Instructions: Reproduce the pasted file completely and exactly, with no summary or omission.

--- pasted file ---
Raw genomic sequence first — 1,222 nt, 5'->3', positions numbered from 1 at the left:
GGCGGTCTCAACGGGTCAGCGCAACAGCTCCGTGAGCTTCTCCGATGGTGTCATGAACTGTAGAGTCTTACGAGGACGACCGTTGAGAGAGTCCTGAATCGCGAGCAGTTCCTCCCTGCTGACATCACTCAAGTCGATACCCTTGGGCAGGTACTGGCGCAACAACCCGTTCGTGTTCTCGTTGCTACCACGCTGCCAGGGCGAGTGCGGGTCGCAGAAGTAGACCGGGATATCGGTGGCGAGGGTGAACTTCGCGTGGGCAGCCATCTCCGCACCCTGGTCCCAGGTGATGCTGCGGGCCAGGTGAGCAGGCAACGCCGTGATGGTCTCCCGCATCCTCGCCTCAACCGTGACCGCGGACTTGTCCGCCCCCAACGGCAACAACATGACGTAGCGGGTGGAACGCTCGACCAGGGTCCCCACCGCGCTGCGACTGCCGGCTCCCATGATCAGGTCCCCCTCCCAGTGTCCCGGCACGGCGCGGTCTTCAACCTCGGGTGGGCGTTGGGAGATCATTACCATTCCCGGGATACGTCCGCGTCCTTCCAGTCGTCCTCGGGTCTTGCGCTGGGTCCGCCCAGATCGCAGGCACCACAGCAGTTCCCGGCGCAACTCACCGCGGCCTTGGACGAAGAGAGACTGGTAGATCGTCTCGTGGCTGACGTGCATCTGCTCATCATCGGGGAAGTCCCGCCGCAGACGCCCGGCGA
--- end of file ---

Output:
Raw genomic sequence first — 1,222 nt, 5'->3', positions numbered from 1 at the left:
GGCGGTCTCAACGGGTCAGCGCAACAGCTCCGTGAGCTTCTCCGATGGTGTCATGAACTGTAGAGTCTTACGAGGACGACCGTTGAGAGAGTCCTGAATCGCGAGCAGTTCCTCCCTGCTGACATCACTCAAGTCGATACCCTTGGGCAGGTACTGGCGCAACAACCCGTTCGTGTTCTCGTTGCTACCACGCTGCCAGGGCGAGTGCGGGTCGCAGAAGTAGACCGGGATATCGGTGGCGAGGGTGAACTTCGCGTGGGCAGCCATCTCCGCACCCTGGTCCCAGGTGATGCTGCGGGCCAGGTGAGCAGGCAACGCCGTGATGGTCTCCCGCATCCTCGCCTCAACCGTGACCGCGGACTTGTCCGCCCCCAACGGCAACAACATGACGTAGCGGGTGGAACGCTCGACCAGGGTCCCCACCGCGCTGCGACTGCCGGCTCCCATGATCAGGTCCCCCTCCCAGTGTCCCGGCACGGCGCGGTCTTCAACCTCGGGTGGGCGTTGGGAGATCATTACCATTCCCGGGATACGTCCGCGTCCTTCCAGTCGTCCTCGGGTCTTGCGCTGGGTCCGCCCAGATCGCAGGCACCACAGCAGTTCCCGGCGCAACTCACCGCGGCCTTGGACGAAGAGAGACTGGTAGATCGTCTCGTGGCTGACGTGCATCTGCTCATCATCGGGGAAGTCCCGCCGCAGACGCCCGGCGA